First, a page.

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Citizenship blog

When the right to vote and the right to run for political office do not coincide

Ignazio Cassis’ renunciation of his Italian citizenship has re-launched the debate on the meaning of political rights – and, in particular, the right to run for political office – in Switzerland. According to Cassis, his decision was necessary – politically, although not legally – in order to be elected to the Federal Council. At the same time, Cassis did not see dual citizenship as an obstacle to vote or to run as a candidate to the Federal Parliament. This episode shows that the right to vote and the right to run for political office are not necessarily aligned. 

Can Elected Politicians Have Two Passports?

On Wednesday, 1 November, Ignazio Cassis formally replaces outgoing federal councilor Didier Burkhalter as the seventh member of the Federal Council of Switzerland. Born to Italian parents in the Swiss canton of Ticino, Cassis gave up his Italian citizenship just weeks before being elected. His decision sparked a heated debate on whether elected politicians should surrender their foreign passports and renounce their dual citizenship, once elected to a post. In Switzerland, there is no legal obligation to do so.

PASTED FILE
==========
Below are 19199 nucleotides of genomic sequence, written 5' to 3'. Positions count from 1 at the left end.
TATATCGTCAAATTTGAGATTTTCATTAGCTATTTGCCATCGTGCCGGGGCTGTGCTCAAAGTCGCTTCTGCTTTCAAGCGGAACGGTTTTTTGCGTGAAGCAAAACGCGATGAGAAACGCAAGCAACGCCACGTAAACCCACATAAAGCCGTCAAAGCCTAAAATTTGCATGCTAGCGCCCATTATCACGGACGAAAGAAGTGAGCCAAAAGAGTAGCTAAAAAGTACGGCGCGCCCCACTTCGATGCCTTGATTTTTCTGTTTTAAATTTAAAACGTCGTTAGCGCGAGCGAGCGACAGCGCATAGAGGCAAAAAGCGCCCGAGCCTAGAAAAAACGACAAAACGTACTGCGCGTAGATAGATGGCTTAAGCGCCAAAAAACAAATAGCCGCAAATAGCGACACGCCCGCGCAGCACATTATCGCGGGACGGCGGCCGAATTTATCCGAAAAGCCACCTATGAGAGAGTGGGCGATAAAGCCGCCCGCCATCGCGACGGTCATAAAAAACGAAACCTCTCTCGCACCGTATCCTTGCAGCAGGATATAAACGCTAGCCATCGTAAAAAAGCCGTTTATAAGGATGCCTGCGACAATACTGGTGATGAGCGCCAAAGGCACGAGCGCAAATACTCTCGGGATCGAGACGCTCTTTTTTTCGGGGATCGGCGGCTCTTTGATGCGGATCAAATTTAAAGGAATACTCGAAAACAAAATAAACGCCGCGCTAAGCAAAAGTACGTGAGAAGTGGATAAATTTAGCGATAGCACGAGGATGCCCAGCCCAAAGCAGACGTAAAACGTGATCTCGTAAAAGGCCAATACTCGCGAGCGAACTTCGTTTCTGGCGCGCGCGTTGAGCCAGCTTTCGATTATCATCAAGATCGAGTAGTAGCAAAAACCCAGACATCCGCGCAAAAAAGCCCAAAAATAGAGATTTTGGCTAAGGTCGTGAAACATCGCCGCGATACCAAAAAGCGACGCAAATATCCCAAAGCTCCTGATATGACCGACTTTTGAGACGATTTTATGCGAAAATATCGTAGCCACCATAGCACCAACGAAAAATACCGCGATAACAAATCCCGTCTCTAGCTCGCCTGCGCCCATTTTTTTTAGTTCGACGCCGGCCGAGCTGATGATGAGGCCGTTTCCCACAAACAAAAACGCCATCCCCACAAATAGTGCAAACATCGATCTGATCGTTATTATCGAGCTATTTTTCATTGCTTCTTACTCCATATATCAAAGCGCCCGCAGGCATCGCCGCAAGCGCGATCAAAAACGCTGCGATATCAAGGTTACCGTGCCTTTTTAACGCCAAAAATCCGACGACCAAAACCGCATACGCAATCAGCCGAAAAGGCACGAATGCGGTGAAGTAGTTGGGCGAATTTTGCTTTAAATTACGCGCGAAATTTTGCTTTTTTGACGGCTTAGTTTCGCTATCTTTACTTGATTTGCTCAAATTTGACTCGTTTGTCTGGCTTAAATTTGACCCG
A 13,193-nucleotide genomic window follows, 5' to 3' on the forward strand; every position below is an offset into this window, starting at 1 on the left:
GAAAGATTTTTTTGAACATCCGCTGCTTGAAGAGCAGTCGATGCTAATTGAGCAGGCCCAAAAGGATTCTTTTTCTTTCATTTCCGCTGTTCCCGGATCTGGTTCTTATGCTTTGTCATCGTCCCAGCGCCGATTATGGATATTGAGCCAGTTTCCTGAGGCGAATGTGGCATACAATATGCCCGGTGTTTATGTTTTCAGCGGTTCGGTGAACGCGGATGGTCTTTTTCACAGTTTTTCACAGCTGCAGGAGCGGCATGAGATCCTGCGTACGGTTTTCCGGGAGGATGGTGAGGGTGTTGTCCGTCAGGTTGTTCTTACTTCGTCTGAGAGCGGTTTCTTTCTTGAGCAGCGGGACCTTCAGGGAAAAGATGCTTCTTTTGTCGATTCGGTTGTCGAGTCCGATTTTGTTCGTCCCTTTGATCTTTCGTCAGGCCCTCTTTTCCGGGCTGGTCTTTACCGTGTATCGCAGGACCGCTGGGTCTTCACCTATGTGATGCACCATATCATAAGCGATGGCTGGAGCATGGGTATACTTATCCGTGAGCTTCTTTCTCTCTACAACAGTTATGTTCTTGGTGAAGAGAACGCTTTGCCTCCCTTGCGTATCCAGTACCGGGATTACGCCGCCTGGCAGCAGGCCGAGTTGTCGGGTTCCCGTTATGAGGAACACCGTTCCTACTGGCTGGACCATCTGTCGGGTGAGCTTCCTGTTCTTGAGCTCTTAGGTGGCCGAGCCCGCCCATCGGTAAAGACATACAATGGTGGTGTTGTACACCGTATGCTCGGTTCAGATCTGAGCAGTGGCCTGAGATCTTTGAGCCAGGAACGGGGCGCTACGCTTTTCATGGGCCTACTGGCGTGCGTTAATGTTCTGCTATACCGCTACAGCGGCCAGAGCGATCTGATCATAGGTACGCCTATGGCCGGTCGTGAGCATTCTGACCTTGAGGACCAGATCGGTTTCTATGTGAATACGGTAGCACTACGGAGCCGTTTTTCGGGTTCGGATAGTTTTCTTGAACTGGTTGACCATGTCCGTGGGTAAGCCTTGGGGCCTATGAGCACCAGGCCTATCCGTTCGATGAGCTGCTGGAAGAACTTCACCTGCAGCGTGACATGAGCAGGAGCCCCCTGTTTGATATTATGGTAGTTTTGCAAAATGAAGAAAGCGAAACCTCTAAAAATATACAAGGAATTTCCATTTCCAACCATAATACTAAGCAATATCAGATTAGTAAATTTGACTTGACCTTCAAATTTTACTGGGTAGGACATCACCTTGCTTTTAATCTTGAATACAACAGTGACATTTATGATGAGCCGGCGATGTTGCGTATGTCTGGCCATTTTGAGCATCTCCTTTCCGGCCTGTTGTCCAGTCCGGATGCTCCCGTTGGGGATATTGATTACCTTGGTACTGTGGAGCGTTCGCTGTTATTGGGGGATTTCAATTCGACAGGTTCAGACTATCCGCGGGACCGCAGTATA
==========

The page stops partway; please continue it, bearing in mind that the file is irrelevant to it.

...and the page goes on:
In Defence of National Identity: The Dual Citizenship Debates in Singapore

As reported by Singapore media (Straits Times) on 8 October 2017, the country celebrated the 60th anniversary of the establishment of Singapore citizenship through the 1957 Singapore Citizenship Ordinance. The ordinance was significant because it laid the foundation of the single citizenship regime in the country, which has remained in force in contemporary Singapore.

Form over substance? Foreign citizenship and the Australian Parliament

As foreshadowed in our earlier post, the High Court of Australia has now delivered its judgment in a case concerning the eligibility of dual nationals to serve in the Australian parliament. At issue was section 44(i) of Australia’s Constitution which renders ineligible any person who (in addition to being an Australian citizen) is a citizen of a ‘foreign power’.

Review of K. Rubenstein, Australian Citizenship Law, Lawbook Company of Australia/Thomson Reuters, Sydney, 2017 (2nd edition).

The story of the Australian citizenship regime – told fully and eloquently in the second edition of Kim Rubenstein’s book Australian Citizenship Law – offers an intriguing insight into how citizenship regimes emerge and evolve in the case of new states, and then reach maturity over decades of intense contestation between different political and legal actors across a federal state.